Rich uncle's gift might have tax implications
by Terry McBride
Is there any tax to pay when your rich uncle includes
a cheque for $500 dollars with his Christmas card?
In Canada, we have no gift taxes, no estate taxes and
no succession duties. But we do have income taxes.
* If you are the beneficiary of a family trust and your
rich uncle is allocating $500 of trust income to you,
then you can expect his accountant to send you a T3
tax slip for $500 early in the new year.
* Or, if you are a shareholder in a family business
corporation, the cheque could be a dividend. In that
case, expect a T5 tax slip soon.
* If you have been a good worker for his business,
and this is a Christmas bonus, expect your 1999 T4
slip to include the $500.
Don't look a gift horse in the mouth. If a wealthy
family member has devised a clever income-splitting
vehicle to shift part of the income tax burden to you,
you have to be thankful. Pay the tax. You still get to
keep at least 49 per cent of that "gift."
Put yourself in your uncle's position. Isn't it better to
make gifts with before-tax dollars than with after-tax
dollars? If the recipient is in a lower tax bracket than
the donor, only the taxman loses.
But if there is no trust-beneficiary or
corporation-shareholder or employer-employee
relationship and your uncle is simply giving you some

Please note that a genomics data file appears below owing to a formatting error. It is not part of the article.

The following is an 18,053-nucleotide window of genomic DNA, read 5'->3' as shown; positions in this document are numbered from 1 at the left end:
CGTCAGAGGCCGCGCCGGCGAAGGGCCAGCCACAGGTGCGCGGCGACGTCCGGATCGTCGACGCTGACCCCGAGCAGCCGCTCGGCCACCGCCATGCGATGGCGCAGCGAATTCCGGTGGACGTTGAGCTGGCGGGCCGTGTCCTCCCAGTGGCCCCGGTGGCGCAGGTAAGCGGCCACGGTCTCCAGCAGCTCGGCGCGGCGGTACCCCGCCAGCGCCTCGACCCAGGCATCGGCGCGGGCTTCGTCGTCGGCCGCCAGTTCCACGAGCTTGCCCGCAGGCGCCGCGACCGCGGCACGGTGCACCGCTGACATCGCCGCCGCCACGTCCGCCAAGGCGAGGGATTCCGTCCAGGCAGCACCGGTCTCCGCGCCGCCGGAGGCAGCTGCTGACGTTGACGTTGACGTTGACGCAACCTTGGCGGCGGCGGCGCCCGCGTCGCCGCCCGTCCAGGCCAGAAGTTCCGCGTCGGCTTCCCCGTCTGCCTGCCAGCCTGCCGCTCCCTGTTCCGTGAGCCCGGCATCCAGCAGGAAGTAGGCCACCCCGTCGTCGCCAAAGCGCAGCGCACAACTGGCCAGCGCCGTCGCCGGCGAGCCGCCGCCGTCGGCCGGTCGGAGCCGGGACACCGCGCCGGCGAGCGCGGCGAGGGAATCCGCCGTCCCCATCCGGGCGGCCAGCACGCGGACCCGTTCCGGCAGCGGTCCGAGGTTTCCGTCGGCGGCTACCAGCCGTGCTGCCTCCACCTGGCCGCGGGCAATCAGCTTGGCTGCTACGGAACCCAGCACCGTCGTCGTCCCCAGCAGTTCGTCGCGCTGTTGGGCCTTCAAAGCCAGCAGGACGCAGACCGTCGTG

tax-paid cash out of the goodness of his heart, you
do not have to report the payment on your tax return.
This Christmas gift may be your uncle's way of
distributing a little of his estate to you while he is alive
- so he can enjoy your smile - instead of leaving it as
a bequest in his will.
If he had not made the gift, your uncle might have
invested that $500 and earned, say, $30 interest, on
which he would pay just over $15 of income tax. If
you, as the recipient of the gift, turned around and
invested that $500 to earn $30 you might only pay
about $8 of tax.
Canada Customs and Revenue Agency (CCRA) only
becomes interested in this gift of tax-paid cash if the
recipient is a minor. Suppose the child's parents
decide to invest the money "in trust for" (ITF) the
Technically, the attribution rules require the donor
uncle to report the $30 interest (or dividends).
The only exceptions for minor children are capital
gains and business income which do not attribute. In
this situation the parent might be wise to choose an
international equity mutual fund that is geared for
growth (capital gains) rather than income.
If the recipient is an adult there is no attribution of
investment income back to the donor. Gifts of
tax-paid cash between adults are okay.
What about larger gifts of "capital property" such as
farmland, a cottage or shares of a company on the
stock market? This can get complicated. Talk to your
tax adviser before you make the gift.
Farmland may roll over tax-free to a child. But a
rollover could mean a missed opportunity to trigger
an exempt capital gain. Why not step up the Adjusted
Cost Base by entering into a sales agreement for the
full market value?
Be very careful when you make a gift of a cottage (or
Clarica shares or Manulife shares) to an adult child.
The donor must report any capital gain just the same
as if the asset were sold on the open market.
A gift of shares or cottage to a spouse can backfire
too. Even if there is a tax-free rollover, there would
likely be attribution of future capital gains back to the
Whenever you plan to make a large gift, obtain
professional advice first. There are pitfalls for the